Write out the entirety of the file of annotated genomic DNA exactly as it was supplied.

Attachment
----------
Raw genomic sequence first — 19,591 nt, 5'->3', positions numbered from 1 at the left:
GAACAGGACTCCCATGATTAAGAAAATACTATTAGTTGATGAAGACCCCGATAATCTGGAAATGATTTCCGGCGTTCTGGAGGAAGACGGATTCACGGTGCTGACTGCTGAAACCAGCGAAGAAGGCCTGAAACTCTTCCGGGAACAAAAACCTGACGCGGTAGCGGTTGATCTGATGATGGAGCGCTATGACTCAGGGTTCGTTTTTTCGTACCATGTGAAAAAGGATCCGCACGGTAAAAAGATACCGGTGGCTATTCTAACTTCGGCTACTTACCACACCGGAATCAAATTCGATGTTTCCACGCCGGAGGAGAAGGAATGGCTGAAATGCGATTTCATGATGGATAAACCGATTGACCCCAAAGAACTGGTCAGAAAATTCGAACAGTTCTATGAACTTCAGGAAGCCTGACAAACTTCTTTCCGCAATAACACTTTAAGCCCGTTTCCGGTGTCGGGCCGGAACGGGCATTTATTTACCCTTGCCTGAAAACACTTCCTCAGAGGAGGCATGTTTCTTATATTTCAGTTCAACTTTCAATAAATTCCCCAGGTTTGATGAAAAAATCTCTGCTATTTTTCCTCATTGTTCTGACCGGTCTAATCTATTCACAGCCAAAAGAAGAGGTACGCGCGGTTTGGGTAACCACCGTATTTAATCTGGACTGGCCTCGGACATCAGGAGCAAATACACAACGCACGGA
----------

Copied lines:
Raw genomic sequence first — 19,591 nt, 5'->3', positions numbered from 1 at the left:
GAACAGGACTCCCATGATTAAGAAAATACTATTAGTTGATGAAGACCCCGATAATCTGGAAATGATTTCCGGCGTTCTGGAGGAAGACGGATTCACGGTGCTGACTGCTGAAACCAGCGAAGAAGGCCTGAAACTCTTCCGGGAACAAAAACCTGACGCGGTAGCGGTTGATCTGATGATGGAGCGCTATGACTCAGGGTTCGTTTTTTCGTACCATGTGAAAAAGGATCCGCACGGTAAAAAGATACCGGTGGCTATTCTAACTTCGGCTACTTACCACACCGGAATCAAATTCGATGTTTCCACGCCGGAGGAGAAGGAATGGCTGAAATGCGATTTCATGATGGATAAACCGATTGACCCCAAAGAACTGGTCAGAAAATTCGAACAGTTCTATGAACTTCAGGAAGCCTGACAAACTTCTTTCCGCAATAACACTTTAAGCCCGTTTCCGGTGTCGGGCCGGAACGGGCATTTATTTACCCTTGCCTGAAAACACTTCCTCAGAGGAGGCATGTTTCTTATATTTCAGTTCAACTTTCAATAAATTCCCCAGGTTTGATGAAAAAATCTCTGCTATTTTTCCTCATTGTTCTGACCGGTCTAATCTATTCACAGCCAAAAGAAGAGGTACGCGCGGTTTGGGTAACCACCGTATTTAATCTGGACTGGCCTCGGACATCAGGAGCAAATACACAACGCACGGA